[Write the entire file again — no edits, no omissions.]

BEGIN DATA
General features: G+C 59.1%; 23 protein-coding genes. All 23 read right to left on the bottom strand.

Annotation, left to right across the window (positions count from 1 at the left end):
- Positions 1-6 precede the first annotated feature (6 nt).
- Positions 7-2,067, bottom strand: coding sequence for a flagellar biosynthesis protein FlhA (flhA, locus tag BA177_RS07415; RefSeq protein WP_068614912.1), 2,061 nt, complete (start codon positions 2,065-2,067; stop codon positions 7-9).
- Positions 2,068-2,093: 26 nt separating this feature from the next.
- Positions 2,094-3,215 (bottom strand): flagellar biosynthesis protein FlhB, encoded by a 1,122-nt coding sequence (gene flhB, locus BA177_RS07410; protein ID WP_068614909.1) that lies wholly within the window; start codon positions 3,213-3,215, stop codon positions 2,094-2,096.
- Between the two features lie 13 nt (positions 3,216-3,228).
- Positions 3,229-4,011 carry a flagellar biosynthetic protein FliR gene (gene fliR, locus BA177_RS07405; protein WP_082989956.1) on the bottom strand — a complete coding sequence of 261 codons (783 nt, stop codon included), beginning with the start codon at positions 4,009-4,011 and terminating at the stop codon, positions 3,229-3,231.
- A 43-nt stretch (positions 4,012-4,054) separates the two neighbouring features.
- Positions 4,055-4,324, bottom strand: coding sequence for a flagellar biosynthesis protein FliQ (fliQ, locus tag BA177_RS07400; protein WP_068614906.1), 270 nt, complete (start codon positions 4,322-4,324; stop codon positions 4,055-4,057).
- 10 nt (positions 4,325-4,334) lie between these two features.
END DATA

General features: G+C 59.1%; 23 protein-coding genes. All 23 read right to left on the bottom strand.

Annotation, left to right across the window (positions count from 1 at the left end):
- Positions 1-6 precede the first annotated feature (6 nt).
- Positions 7-2,067, bottom strand: coding sequence for a flagellar biosynthesis protein FlhA (flhA, locus tag BA177_RS07415; RefSeq protein WP_068614912.1), 2,061 nt, complete (start codon positions 2,065-2,067; stop codon positions 7-9).
- Positions 2,068-2,093: 26 nt separating this feature from the next.
- Positions 2,094-3,215 (bottom strand): flagellar biosynthesis protein FlhB, encoded by a 1,122-nt coding sequence (gene flhB, locus BA177_RS07410; protein ID WP_068614909.1) that lies wholly within the window; start codon positions 3,213-3,215, stop codon positions 2,094-2,096.
- Between the two features lie 13 nt (positions 3,216-3,228).
- Positions 3,229-4,011 carry a flagellar biosynthetic protein FliR gene (gene fliR, locus BA177_RS07405; protein WP_082989956.1) on the bottom strand — a complete coding sequence of 261 codons (783 nt, stop codon included), beginning with the start codon at positions 4,009-4,011 and terminating at the stop codon, positions 3,229-3,231.
- A 43-nt stretch (positions 4,012-4,054) separates the two neighbouring features.
- Positions 4,055-4,324, bottom strand: coding sequence for a flagellar biosynthesis protein FliQ (fliQ, locus tag BA177_RS07400; protein WP_068614906.1), 270 nt, complete (start codon positions 4,322-4,324; stop codon positions 4,055-4,057).
- 10 nt (positions 4,325-4,334) lie between these two features.